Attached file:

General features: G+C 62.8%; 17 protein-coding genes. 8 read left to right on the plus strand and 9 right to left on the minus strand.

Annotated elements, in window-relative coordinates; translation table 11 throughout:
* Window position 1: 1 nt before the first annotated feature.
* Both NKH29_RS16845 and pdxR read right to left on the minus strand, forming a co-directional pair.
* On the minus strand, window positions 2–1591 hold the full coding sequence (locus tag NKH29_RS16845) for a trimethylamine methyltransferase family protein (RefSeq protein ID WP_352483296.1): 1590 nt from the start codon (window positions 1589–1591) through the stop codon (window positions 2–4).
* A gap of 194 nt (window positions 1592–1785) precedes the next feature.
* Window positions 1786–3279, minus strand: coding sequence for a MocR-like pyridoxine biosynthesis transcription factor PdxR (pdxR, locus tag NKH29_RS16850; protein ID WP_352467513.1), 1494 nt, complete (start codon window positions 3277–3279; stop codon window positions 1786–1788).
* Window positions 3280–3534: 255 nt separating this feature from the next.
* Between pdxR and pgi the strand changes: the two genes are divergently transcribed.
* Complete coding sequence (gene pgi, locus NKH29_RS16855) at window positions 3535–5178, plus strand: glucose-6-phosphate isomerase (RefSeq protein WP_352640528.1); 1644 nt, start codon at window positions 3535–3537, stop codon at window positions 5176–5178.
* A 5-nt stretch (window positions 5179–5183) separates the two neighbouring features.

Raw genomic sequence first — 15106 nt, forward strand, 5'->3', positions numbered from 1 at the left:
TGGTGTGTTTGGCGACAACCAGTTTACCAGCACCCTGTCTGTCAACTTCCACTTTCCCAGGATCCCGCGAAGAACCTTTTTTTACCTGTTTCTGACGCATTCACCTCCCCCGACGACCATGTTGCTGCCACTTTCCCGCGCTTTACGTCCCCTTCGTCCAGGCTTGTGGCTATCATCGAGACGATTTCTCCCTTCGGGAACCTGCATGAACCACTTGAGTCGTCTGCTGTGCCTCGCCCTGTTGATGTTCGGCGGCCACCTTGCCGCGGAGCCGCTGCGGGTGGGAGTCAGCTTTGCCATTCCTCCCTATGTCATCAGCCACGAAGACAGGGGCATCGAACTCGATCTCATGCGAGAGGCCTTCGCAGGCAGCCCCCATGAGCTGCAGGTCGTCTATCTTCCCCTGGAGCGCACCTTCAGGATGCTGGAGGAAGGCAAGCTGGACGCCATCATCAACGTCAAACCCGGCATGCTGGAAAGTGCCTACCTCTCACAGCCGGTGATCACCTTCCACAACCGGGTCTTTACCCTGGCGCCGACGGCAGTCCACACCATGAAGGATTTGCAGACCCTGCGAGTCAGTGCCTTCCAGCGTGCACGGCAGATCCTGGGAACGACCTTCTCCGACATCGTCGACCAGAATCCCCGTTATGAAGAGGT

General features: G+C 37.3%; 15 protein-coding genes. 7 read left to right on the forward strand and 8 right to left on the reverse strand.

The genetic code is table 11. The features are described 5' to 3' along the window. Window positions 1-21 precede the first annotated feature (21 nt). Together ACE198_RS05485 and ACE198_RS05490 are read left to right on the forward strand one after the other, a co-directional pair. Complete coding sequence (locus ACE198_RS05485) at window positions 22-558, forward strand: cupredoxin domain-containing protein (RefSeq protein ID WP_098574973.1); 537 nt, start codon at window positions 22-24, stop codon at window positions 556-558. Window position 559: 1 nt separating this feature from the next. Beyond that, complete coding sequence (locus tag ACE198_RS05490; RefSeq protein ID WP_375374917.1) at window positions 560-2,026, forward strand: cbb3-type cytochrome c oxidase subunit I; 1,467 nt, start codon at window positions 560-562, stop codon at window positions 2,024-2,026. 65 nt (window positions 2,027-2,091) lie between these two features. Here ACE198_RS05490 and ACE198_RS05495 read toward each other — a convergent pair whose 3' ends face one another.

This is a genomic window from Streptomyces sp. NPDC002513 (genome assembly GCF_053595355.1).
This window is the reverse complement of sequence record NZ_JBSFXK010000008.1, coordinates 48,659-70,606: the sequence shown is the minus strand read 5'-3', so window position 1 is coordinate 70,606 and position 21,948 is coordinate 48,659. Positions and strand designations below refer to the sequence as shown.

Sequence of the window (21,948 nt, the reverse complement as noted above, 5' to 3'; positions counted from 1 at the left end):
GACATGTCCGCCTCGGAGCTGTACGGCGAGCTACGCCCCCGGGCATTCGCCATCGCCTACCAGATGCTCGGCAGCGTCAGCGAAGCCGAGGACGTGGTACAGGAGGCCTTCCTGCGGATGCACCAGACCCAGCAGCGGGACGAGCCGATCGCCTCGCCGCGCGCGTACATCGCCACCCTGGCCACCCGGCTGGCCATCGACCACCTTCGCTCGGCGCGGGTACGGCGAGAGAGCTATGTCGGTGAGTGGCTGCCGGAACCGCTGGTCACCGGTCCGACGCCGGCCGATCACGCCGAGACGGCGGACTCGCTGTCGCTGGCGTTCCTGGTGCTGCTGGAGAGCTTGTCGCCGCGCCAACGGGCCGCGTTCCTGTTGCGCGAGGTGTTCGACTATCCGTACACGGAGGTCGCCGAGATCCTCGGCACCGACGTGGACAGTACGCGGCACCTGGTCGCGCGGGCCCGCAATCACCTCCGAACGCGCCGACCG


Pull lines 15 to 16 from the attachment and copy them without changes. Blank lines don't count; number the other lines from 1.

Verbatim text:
The genetic code is table 11. The features are described 5' to 3' along the window. Window positions 1-21 precede the first annotated feature (21 nt). Together ACE198_RS05485 and ACE198_RS05490 are read left to right on the forward strand one after the other, a co-directional pair. Complete coding sequence (locus ACE198_RS05485) at window positions 22-558, forward strand: cupredoxin domain-containing protein (RefSeq protein ID WP_098574973.1); 537 nt, start codon at window positions 22-24, stop codon at window positions 556-558. Window position 559: 1 nt separating this feature from the next. Beyond that, complete coding sequence (locus tag ACE198_RS05490; RefSeq protein ID WP_375374917.1) at window positions 560-2,026, forward strand: cbb3-type cytochrome c oxidase subunit I; 1,467 nt, start codon at window positions 560-562, stop codon at window positions 2,024-2,026. 65 nt (window positions 2,027-2,091) lie between these two features. Here ACE198_RS05490 and ACE198_RS05495 read toward each other — a convergent pair whose 3' ends face one another.

This is a genomic window from Streptomyces sp. NPDC002513 (genome assembly GCF_053595355.1).